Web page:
Supporting doctors to fulfil their career goals
We are taking forward a review of the annual review of competence progression process (ARCP) to make it simpler, less stressful and more supportive of the aspirations of individual doctors. This review will aim to improve opportunities to support career progression on the basis of competency, add value to the experience gained outside formal training programmes and introduce more flexibility. It will also consider how the NHS can support the career aspirations of doctors not in formal training programmes.
Piloting improvements to surgical training
We are working with the Royal College of Surgeons to pilot a new competence-based, run-through training programme in general surgery. The Improving Surgical Training pilot will trial improvements in the quality of training, a better training-service balance for trainees, professionalise the role of the trainer, and look at developing other members of the team from other professional backgrounds to work alongside trainees to improve patient care. Further details on the project are available on the College’s website.
The pilot represents an opportunity for trusts to develop an alternative workforce model, maximising productive training time and making use of the focused specialisms of members of the extended surgical team. It also provides the ideal opportunity to develop the concept of the modern firm, announced by Rt Hon Jeremy Hunt MP, involving the multi-disciplinary team within which junior doctors work, and who are best placed to provide the support they require in a positive and collaborative environment. We will be looking to recruit to the pilots next year.
We are also:
- looking at rotations so that, where possible in terms of delivering the curriculum and while ensuring that doctors are fairly distributed for patient care, trainees do not have to rotate more than necessary so that they can establish a relationship with a single organisation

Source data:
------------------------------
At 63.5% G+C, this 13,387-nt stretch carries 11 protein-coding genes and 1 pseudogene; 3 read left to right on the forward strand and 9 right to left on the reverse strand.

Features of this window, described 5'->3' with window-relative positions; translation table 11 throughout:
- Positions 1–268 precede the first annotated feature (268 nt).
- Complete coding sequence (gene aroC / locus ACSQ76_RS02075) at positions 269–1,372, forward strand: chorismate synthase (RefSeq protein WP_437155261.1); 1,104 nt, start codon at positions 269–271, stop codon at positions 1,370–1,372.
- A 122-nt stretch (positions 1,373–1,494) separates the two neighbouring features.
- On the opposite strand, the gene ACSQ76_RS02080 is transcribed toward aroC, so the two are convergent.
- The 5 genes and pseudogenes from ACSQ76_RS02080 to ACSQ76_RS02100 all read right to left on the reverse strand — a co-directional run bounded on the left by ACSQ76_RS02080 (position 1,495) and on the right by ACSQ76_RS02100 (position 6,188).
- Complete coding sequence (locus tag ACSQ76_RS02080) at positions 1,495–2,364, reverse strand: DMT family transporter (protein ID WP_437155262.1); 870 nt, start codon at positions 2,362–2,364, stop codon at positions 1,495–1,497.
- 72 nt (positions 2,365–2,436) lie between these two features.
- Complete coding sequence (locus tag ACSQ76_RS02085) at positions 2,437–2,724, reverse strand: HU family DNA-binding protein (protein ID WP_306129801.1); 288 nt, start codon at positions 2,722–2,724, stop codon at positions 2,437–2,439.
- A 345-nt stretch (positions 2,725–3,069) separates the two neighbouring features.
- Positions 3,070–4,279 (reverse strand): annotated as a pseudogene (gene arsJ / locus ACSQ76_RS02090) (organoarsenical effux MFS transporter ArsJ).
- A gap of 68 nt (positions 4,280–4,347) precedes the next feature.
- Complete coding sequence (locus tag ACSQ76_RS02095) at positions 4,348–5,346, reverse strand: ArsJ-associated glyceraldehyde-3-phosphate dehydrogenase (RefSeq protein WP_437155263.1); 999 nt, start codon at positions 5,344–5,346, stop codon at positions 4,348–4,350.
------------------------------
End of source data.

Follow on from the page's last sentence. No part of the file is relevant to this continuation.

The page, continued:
- with partners, looking at how we can improve the experience of junior doctors, specifically:
- identifying and removing barriers to flexible working
- making more equitable use of the study budget and
- addressing rising costs for individual trainees.
- driving up quality of support for junior doctors, through introducing our Commissioning for Quality Framework. This will include in the culture and educational leadership, and in supporting and empowering both trainees and educators to ensure consistent and high quality learning environments.
Through the 2015/16 Mandate, we committed to developing a single HEE Quality Framework for education and training. Since August 2015, we have been developing the framework and an over-arching quality strategy developed with our local and nationalRead More
I wrote recently about HEE’s work to help improve morale among our junior doctors and I thought that I would update you on what has happened since and what we at HEE are doing to help.Read More
30 November 2016
Health Education England (HEE) will lead a major review to give doctors in training greater flexibility to achieve their career goals it has been announced today.
Professor Wendy Reid shares her thinking about opportunities we have, in HEE, for the medical profession
In this vlog, Professor Wendy Reid, Health Education England's Director of Education and Quality shares her thinking about the opportunities that we have in HEE for the medical profession.Read more